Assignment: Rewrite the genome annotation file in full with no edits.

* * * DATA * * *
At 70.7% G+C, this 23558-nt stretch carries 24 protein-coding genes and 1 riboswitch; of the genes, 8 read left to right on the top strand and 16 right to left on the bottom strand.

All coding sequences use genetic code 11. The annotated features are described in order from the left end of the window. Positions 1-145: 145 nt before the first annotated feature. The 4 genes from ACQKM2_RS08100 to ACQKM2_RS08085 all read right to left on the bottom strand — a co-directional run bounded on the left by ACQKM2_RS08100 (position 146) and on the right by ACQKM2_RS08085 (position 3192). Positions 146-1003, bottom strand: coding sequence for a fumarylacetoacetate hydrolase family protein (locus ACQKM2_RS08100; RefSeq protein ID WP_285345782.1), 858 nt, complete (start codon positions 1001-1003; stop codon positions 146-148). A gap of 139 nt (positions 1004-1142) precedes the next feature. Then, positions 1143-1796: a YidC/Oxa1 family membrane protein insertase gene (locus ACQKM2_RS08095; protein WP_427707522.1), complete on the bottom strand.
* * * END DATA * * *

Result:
At 70.7% G+C, this 23558-nt stretch carries 24 protein-coding genes and 1 riboswitch; of the genes, 8 read left to right on the top strand and 16 right to left on the bottom strand.

All coding sequences use genetic code 11. The annotated features are described in order from the left end of the window. Positions 1-145: 145 nt before the first annotated feature. The 4 genes from ACQKM2_RS08100 to ACQKM2_RS08085 all read right to left on the bottom strand — a co-directional run bounded on the left by ACQKM2_RS08100 (position 146) and on the right by ACQKM2_RS08085 (position 3192). Positions 146-1003, bottom strand: coding sequence for a fumarylacetoacetate hydrolase family protein (locus ACQKM2_RS08100; RefSeq protein ID WP_285345782.1), 858 nt, complete (start codon positions 1001-1003; stop codon positions 146-148). A gap of 139 nt (positions 1004-1142) precedes the next feature. Then, positions 1143-1796: a YidC/Oxa1 family membrane protein insertase gene (locus ACQKM2_RS08095; protein WP_427707522.1), complete on the bottom strand.